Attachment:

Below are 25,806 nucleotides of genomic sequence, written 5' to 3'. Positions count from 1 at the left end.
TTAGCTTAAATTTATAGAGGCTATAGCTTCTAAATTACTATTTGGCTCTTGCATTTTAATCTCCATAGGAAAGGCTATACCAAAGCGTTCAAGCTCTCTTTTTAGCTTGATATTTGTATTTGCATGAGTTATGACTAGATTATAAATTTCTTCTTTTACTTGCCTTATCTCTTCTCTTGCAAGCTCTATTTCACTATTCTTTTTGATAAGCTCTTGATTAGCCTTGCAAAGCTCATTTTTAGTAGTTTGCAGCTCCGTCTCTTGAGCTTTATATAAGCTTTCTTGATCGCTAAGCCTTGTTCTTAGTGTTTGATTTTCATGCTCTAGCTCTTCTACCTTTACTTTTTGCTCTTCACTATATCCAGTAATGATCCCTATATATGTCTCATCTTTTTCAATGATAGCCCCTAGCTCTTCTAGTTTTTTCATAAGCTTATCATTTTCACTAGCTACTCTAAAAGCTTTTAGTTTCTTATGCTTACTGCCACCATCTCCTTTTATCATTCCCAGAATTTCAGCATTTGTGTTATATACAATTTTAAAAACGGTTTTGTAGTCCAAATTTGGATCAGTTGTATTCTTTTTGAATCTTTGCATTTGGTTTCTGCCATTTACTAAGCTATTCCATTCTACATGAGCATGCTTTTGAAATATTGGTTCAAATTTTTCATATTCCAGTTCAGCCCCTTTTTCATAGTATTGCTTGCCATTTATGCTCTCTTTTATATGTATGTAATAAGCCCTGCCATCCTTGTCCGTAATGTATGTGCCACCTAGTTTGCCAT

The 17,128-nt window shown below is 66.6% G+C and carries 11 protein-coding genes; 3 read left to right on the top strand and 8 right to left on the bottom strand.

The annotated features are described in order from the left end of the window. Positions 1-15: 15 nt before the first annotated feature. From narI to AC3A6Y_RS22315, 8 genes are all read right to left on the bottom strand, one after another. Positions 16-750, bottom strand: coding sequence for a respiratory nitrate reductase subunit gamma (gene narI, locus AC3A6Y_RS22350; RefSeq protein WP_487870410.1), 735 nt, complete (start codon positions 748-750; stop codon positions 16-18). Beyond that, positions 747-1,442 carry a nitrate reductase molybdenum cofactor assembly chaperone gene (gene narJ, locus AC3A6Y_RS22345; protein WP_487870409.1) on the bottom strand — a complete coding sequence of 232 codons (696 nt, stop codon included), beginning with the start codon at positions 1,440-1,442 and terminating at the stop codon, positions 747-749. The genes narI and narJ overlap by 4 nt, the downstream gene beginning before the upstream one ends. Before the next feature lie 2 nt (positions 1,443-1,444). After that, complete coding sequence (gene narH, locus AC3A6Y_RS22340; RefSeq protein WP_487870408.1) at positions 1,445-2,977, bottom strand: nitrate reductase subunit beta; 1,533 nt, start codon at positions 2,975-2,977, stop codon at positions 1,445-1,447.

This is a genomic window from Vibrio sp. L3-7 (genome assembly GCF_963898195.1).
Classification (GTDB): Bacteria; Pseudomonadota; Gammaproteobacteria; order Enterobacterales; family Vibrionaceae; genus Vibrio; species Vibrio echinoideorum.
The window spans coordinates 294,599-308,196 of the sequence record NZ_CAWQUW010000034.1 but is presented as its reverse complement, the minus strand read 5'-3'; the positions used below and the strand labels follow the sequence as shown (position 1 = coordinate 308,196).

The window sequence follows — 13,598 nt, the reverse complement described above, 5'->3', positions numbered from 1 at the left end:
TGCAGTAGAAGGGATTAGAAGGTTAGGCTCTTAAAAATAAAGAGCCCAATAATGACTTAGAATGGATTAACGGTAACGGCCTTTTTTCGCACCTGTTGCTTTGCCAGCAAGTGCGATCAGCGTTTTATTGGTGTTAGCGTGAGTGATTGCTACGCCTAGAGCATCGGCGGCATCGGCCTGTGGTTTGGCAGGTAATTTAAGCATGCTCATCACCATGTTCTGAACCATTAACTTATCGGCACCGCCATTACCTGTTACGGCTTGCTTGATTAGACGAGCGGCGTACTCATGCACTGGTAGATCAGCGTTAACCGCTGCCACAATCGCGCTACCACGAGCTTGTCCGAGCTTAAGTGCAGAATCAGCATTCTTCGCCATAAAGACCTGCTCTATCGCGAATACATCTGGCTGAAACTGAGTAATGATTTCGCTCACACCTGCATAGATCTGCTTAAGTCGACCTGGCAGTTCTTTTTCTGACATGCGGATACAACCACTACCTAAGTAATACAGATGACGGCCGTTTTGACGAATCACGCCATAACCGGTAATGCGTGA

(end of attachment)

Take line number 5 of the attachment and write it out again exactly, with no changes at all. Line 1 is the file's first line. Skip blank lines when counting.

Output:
This is a genomic window from Vibrio sp. L3-7 (genome assembly GCF_963898195.1).